- Category : Actor
- Type : MGE
- Profile : 3/5 - Martyr / Heretic
- Definition : Single
- Incarnation Cross : RAX Penetration 2
Thomas Jeffrey Hanks (born July 9, 1956) is a two-time Academy Award-winning American film actor, Emmy-winning director, voice-over artist and movie producer who starred in family-friendly and screwball comedies before achieving notable success as a dramatic actor in Philadelphia and Forrest Gump.
As of September 24, 2006, Hanks is the highest-grossing lead actor of all time, with a combined gross of over USD$3.3 billion and a worldwide gross of nearly $6 billion.
Hanks followed Philadelphia with the 1994 summer hit Forrest Gump.
Hanks explained what appealed to him about the script: "When I read the script for Gump, I saw it as one of those kind of grand, hopeful movies that the audience can go to and feel ... some hope for their lot and their position in life... I got that from the movies a hundred million times when I was a kid. I still do."
Hanks won his second Best Actor Academy Award for his role in Forrest Gump, becoming only the second actor to have accomplished the feat of winning back-to-back Best Actor Oscars. (Spencer Tracy was the first, winning in 1937-38.)
Hanks’ next project reunited him with Ron Howard in the movie Apollo 13, in which he played astronaut and commander James Lovell. Critics generally applauded the film and the performances of the entire cast, which included actors Kevin Bacon, Bill Paxton, Gary Sinise, Ed Harris, and Kathleen Quinlan. The movie also earned nine nominations for an Academy Award in 1996, winning two.
Hanks turned to directing and producing with his next movie "That Thing You Do!", about a 1960's pop group. Hanks and producer Gary Goetzman went on to create Playtone, a record and film production company named for the record company in the film.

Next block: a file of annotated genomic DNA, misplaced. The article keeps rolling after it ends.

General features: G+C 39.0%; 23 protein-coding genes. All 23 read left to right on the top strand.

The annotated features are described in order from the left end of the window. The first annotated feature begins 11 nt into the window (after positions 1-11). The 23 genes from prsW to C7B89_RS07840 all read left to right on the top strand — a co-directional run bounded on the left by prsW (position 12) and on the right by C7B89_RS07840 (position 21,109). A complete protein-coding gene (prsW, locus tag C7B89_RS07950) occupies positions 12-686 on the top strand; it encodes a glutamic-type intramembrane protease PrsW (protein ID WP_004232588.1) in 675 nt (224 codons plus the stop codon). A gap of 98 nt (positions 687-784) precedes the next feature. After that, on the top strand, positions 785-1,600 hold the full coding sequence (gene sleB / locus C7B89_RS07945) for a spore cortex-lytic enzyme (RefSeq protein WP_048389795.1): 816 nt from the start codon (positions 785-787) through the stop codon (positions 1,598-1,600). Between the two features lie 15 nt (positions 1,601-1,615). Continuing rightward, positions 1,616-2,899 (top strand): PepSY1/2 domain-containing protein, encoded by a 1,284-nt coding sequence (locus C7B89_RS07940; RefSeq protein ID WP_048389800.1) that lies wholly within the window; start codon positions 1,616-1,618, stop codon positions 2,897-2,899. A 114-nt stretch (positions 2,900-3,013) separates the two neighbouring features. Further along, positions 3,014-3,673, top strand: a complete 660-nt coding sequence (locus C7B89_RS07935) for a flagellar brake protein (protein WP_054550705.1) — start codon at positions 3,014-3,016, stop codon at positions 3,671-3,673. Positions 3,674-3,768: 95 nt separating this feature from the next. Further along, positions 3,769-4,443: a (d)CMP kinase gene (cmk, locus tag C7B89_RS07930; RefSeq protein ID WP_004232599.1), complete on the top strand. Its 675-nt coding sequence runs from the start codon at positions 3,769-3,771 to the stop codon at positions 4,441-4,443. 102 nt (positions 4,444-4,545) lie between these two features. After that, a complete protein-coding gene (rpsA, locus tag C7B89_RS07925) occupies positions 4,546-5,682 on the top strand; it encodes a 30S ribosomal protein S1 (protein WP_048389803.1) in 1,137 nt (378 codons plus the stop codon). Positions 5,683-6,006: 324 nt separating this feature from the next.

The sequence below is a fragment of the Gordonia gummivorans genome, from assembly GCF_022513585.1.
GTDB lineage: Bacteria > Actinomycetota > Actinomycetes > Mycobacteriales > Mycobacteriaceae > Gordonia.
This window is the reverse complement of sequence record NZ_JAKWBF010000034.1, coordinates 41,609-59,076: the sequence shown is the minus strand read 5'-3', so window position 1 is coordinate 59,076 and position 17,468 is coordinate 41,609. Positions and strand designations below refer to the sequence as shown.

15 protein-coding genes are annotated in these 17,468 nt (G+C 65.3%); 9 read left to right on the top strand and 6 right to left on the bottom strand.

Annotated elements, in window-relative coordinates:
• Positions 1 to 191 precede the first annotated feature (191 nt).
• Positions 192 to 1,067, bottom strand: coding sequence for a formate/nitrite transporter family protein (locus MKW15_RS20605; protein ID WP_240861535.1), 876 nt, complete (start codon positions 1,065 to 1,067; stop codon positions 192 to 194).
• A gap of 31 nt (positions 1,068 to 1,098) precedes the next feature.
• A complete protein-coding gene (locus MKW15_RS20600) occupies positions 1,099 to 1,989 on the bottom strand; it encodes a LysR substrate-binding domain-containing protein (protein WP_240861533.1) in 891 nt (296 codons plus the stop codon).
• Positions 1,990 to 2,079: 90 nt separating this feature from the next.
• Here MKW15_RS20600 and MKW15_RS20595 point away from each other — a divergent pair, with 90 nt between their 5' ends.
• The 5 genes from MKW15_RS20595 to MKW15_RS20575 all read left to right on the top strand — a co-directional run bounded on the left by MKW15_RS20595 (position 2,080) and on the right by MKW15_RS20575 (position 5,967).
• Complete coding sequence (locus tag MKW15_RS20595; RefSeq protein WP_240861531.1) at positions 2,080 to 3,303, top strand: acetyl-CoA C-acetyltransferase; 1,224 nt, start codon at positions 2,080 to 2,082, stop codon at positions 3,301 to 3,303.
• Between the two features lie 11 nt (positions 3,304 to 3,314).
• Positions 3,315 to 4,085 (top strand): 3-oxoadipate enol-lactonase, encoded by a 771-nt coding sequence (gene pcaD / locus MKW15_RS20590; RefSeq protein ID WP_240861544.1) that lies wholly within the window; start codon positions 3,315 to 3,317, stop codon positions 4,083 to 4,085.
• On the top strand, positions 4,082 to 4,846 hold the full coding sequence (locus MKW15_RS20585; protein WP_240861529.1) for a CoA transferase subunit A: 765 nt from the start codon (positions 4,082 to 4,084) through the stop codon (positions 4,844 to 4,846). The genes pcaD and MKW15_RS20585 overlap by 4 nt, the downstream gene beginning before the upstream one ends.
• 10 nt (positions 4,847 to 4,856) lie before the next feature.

Hanks executive produced, co-wrote and co-directed the HBO docudrama From the Earth to the Moon. The twelve-part series chronicles the space program from its inception, through the familiar flights of Neil Armstrong and Jim Lovell, to the personal feelings surrounding the reality of moon landings. The Emmy Award-winning $68 million project is one of the most expensive ventures taken for television. Hanks' next project was no less expensive. For Saving Private Ryan he teamed up with Steven Spielberg to make a film about D-Day, the landing at Omaha Beach, and a quest through war-torn France to bring back a soldier who has a ticket home. It earned the praise and respect of the film community, critics, and the general public; it was labeled one of the finest war films ever made, earning Spielberg his second Academy Award for direction and Hanks a Best Actor nomination. Later in 1998, Hanks reteamed with his Sleepless in Seattle co-star Meg Ryan for another romantic comedy, You've Got Mail, a remake of 1940's The Shop Around the Corner, which starred Jimmy Stewart and Margaret Sullavan.
In 1999, Hanks starred in an adaptation of Stephen King's novel The Green Mile. The following year he won a Golden Globe for Best Actor and an Academy nomination for his portrayal of a shipwrecked FedEx systems analyst in Robert Zemeckis' Cast Away. In 2001, Hanks helped direct and produce the acclaimed HBO mini-series Band of Brothers. He also appeared in the September 11 television special America: A Tribute to Heroes and the documentary Rescued From the Closet.
Next he teamed up with American Beauty director Sam Mendes for the adaptation of Max Allan Collins' and Richard Piers Rayner's graphic novel Road to Perdition, in which he played an anti-hero role as a hitman on the run with his son. That same year, Hanks collaborated with director Spielberg again, starring opposite Leonardo DiCaprio in the hit crime comedy Catch Me if You Can, based on the true story of Frank Abagnale, Jr.